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tv   U.S. House of Representatives  CSPAN  March 29, 2012 1:00pm-5:00pm EDT

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the chair: on this vote the yeas are 136. the noes are 285 with three members voting present. the amendment is not adopted. for what purpose does the gentleman from wisconsin rise? mr. ryan: mr. chairman, i move that the committee do now rise. the chair: the question is on the motion. those in favor say aye. those opposed, no. in the opinion of the chair, the ayes have it. the ayes have it. accordingly, the committee rises. the speaker pro tempore: mr. chairman. the chair: mr. speaker, the committee of the whole house on the state of the union having had under consideration h.con.res 112 directs me to report it has come to no resolution thereon.
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the speaker pro tempore: the chair of the committee of the whole house on the state of the union reports that the committee has been under consideration of house concurrent resolution 112 and has come to no resolution thereon. for what purpose does the gentleman from florida rise? mr. mica: mr. speaker, i ask unanimous consent that the ordering of the yeas and nays on the motion that the house suspend the rules and pass h.r. 4239, as amended, be vacated to that end and the question put the question de novo. the speaker pro tempore: without objection, the ordering of the yeas and nays from the motion that the house suspend the rules -- the gentleman from maryland is recognized on his reservation. mr. hoyer: i have no intention of objecting, mr. speaker. but simply say we continue to believe on this side of the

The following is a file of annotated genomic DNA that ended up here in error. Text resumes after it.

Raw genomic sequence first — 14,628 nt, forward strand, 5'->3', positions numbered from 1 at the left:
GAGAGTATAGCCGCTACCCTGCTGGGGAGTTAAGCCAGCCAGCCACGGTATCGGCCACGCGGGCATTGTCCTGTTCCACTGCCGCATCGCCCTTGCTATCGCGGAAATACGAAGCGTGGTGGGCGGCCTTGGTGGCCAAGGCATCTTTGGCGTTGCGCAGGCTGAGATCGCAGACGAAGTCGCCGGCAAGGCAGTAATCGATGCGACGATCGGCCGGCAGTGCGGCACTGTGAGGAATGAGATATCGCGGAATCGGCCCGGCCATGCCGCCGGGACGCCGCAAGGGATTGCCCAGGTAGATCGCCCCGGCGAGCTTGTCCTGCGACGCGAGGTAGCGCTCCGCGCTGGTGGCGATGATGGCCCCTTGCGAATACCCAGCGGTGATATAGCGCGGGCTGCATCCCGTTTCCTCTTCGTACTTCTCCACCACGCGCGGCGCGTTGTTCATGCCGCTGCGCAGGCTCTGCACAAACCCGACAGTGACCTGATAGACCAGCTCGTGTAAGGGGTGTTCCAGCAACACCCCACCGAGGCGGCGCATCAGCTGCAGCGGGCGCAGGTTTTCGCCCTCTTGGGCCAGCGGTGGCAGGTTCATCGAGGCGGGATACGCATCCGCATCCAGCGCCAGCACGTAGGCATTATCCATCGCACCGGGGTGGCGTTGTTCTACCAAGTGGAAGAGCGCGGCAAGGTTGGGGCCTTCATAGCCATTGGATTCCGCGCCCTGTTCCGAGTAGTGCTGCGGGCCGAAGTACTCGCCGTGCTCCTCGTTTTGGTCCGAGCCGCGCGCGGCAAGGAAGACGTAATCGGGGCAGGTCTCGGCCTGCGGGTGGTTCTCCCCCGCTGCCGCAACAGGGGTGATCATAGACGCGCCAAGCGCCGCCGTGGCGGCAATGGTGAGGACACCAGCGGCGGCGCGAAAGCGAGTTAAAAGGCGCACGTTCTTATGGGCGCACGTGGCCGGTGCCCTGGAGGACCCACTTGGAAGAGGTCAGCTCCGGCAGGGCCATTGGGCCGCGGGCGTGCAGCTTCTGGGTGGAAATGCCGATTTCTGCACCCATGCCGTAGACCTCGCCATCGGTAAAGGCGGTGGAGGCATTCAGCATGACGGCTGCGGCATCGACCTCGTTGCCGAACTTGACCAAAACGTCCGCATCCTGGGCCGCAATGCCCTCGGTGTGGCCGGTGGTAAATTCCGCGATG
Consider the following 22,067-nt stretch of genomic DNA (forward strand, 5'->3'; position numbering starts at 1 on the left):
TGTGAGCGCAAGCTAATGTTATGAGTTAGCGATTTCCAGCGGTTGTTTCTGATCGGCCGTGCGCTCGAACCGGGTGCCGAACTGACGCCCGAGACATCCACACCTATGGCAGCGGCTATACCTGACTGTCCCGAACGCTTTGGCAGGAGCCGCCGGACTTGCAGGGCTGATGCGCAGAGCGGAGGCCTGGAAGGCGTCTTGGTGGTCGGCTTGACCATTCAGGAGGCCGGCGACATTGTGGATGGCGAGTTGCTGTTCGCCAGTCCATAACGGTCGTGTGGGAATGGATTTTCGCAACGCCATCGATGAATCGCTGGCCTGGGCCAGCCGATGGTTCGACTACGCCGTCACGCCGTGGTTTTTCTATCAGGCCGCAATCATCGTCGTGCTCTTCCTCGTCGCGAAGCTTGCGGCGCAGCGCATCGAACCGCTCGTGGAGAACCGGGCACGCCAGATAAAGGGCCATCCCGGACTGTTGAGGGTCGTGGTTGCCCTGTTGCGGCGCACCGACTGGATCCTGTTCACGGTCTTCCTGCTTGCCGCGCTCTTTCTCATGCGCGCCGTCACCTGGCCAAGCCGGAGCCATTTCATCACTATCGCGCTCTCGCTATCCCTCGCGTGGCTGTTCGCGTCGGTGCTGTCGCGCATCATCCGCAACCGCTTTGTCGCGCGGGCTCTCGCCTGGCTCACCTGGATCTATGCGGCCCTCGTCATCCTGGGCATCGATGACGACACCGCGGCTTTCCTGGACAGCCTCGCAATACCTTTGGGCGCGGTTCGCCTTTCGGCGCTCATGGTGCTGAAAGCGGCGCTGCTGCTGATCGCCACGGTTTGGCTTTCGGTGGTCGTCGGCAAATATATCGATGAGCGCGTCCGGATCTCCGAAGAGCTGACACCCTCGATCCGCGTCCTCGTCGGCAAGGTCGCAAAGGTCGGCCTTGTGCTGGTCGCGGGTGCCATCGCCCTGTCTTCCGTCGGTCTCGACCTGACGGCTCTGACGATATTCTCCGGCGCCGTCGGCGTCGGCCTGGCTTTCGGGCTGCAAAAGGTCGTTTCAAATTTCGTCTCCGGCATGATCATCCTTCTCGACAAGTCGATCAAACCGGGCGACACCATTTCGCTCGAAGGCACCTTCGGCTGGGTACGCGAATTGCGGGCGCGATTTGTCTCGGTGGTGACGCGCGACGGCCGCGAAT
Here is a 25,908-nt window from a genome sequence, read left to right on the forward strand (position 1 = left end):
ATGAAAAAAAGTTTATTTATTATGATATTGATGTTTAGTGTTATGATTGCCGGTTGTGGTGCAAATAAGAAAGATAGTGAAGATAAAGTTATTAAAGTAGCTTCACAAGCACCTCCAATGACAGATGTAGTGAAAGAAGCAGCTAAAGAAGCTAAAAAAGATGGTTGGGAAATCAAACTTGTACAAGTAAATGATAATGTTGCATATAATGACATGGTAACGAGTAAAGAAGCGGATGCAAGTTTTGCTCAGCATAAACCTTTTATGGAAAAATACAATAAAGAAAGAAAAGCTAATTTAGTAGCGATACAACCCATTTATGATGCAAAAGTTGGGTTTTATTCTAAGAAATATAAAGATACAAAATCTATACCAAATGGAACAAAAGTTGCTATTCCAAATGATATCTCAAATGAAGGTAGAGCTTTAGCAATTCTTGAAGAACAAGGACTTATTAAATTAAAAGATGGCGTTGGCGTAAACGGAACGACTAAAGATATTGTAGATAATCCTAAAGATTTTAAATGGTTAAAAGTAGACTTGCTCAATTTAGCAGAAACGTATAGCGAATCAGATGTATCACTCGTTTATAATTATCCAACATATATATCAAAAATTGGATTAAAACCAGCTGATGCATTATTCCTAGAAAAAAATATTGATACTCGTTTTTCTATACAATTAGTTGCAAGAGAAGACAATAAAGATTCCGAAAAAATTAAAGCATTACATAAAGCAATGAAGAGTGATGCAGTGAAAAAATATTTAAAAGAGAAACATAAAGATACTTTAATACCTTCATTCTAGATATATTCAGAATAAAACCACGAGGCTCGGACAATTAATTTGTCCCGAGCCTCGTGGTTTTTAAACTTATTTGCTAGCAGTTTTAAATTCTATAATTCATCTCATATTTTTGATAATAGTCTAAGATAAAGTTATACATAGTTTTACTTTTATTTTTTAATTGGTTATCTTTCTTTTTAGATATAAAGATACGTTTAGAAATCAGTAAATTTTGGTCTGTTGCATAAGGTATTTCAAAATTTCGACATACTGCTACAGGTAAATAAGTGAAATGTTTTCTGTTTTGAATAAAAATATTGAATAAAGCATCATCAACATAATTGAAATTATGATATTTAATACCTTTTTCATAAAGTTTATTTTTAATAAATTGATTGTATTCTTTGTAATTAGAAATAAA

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aisle that we could resolve this issue as we've had this debate over a longer term, give confidence to the markets, give confidence to the states and localities by simply bringing the senate bill to the floor and passing that bill. and with that, mr. speaker, i withdrawal my reservation. the speaker pro tempore: the gentleman withdraws his objection. is there objection? without objection, the ordering of the yeas and nays on the motion that the house suspend the rules and pass h.r. 4239 is vacated and the chair will put the question de novo. the clerk will report the title of the bill. the clerk: h.r. 4239, a bill to provide an extension of federal-aid highway, highway safety, motor carrier safety, transit and other programs funded out of the highway trust fund pending enactment of a multiyear law re-authorizing such programs. the speaker pro tempore: the question is will the house suspend the rules and pass h.r.